So in the Department of Home Affairs we're doing a lot of work to look at the impacts and the responses outside of the Health Department. So making sure that we can provide support to the Health Department, but making sure that our law enforcement agencies are well prepared. Making sure that wherever possible we've got supply chains or that we've got the continuity of essential services and support around masks, sanitiser – all those sorts of issues.

So we've been going through all of that planning. But it is a huge issue. It is a big blow to the economy. And as the Prime Minister's pointed out, we want to provide financial support.

But I think it's really important to point out that – as the doctor before has said and as Dr Brendan Murphy has said – we've got to put this into perspective. So going out to a restaurant, supporting local businesses, is incredibly important at the moment. If people are just staying at home, then we are going to see a much bigger impact, a negative impact on the economy than what might otherwise be the case.

ALLISON LANGDON: Richard, do you accept what some economic experts are saying is unavoidable, which is a recession?

RICHARD MARLES: Well, I'm not sure that was the evidence during the week. I think there is obviously going to be a very significant economic impact and it's important that the Government has a well targeted and significant stimulus package. And they've made it clear that they're working on that and we will approach that in a constructive way and give commentary as it occurs. And if we think that there should be more stimulus or if there are other areas that need to be dealt with, we'll be saying that. But the Government has made clear that they'll do a stimulus package in the next couple of weeks.

Yeah there's obviously going to be a very significant impact on the economy and it's important that the Government plays its part in trying to make sure that we get through this in an economic sense as well.

KARL STEFANOVIC: Richard, you can't really – and I don't want to be mean on a Friday, but you can't really bag the Government for not delivering a surplus when Labor hasn't delivered one in nearly 30 years.

RICHARD MARLES: Well Karl, I actually don't think now is a moment for politics so….

KARL STEFANOVIC: ….yeah but that is complete rubbish. I mean, you've made it about politics over the last couple of days. It is what it is. And you've certainly made the economy part of the politics of this situation.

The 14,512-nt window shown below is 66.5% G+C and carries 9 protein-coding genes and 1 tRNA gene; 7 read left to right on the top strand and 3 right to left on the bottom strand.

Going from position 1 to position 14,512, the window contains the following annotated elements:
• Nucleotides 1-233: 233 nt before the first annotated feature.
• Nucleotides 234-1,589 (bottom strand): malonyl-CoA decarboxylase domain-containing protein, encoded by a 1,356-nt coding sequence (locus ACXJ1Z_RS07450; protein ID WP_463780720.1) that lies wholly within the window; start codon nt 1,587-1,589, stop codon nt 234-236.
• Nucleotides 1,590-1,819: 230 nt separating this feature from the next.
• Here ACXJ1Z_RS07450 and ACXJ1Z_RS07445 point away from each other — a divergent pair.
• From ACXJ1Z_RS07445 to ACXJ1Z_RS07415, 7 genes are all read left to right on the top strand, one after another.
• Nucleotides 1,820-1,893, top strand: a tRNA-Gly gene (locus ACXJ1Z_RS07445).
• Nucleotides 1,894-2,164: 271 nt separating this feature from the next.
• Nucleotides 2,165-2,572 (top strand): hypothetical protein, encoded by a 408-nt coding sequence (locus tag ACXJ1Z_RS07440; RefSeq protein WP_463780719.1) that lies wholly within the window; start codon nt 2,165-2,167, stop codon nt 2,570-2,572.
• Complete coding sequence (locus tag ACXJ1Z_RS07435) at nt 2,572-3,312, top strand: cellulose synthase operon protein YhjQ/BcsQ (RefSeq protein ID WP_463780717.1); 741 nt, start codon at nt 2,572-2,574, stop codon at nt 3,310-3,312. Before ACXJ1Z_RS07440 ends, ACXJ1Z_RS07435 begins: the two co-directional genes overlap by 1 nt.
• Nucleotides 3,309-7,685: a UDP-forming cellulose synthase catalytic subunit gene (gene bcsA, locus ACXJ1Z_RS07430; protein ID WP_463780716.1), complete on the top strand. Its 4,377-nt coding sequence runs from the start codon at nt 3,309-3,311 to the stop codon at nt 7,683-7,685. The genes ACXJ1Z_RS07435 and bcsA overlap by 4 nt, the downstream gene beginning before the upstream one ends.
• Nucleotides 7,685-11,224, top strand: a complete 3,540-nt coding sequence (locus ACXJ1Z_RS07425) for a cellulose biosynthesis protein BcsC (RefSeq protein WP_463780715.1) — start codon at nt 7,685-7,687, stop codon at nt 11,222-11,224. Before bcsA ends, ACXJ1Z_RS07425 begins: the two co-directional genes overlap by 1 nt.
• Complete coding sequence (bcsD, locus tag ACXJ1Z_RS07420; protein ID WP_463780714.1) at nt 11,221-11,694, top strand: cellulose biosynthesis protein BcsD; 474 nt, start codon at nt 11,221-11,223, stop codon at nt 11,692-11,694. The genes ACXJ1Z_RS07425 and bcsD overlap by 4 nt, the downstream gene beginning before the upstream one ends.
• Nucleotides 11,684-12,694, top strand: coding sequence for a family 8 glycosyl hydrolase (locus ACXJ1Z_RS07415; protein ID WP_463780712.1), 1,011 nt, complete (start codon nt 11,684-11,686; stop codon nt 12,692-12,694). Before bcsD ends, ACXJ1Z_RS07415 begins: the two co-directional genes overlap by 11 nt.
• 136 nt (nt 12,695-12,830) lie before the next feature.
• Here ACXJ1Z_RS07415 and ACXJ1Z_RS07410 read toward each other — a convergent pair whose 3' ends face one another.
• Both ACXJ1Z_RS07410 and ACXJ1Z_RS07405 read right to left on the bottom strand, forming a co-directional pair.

RICHARD MARLES: Sure. I mean, the economy is an area where it's our job to go out there and make commentary about it and where we think that governments can do more or less then we should be saying that.

KARL STEFANOVIC: …that's all I was doing, just pointing out that you haven't delivered a surplus in 30 years.

RICHARD MARLES: And we will make those – we will give that commentary and we'll make those comments as we go along here.

But I think the point to make right now is that this is a very significant issue and that in a very bipartisan way, both sides of politics are going to be working to make sure that our country gets through this.

ALLISON LANGDON: Yeah. I mean, you've both seen the images over the last couple of days of empty supermarket shelves. Richard, can I ask you, have you stocked up on Labor's one ply?

RICHARD MARLES: Our household has a very healthy supply of toilet paper. I wouldn't say we are hoarding just yet. But look, I get the anxiety that people feel out there in relation to this. As far as I'm aware, toilet paper is not the secret antidote to coronavirus. I think wrapping ourselves in it is not going to get us through.

ALLISON LANGDON: …some have tried.

RICHARD MARLES: And I'm pretty sure that you'll be able to buy toilet paper no matter what happens throughout this period.

KARL STEFANOVIC: I know exactly what Peter Dutton's done. You said you're over there on some important mission, but you've just gone to go to Costco over there or to invest in some sort of bidet, haven't you Pete? Be honest.

PETER DUTTON: Yeah. I've got the suit cases packed, ready to bring it back Karl.


PETER DUTTON: Thanks guys. Thank you.

KARL STEFANOVIC: Alright. Appreciate that guys. Thank you Richard and thank you to Peter Dutton there.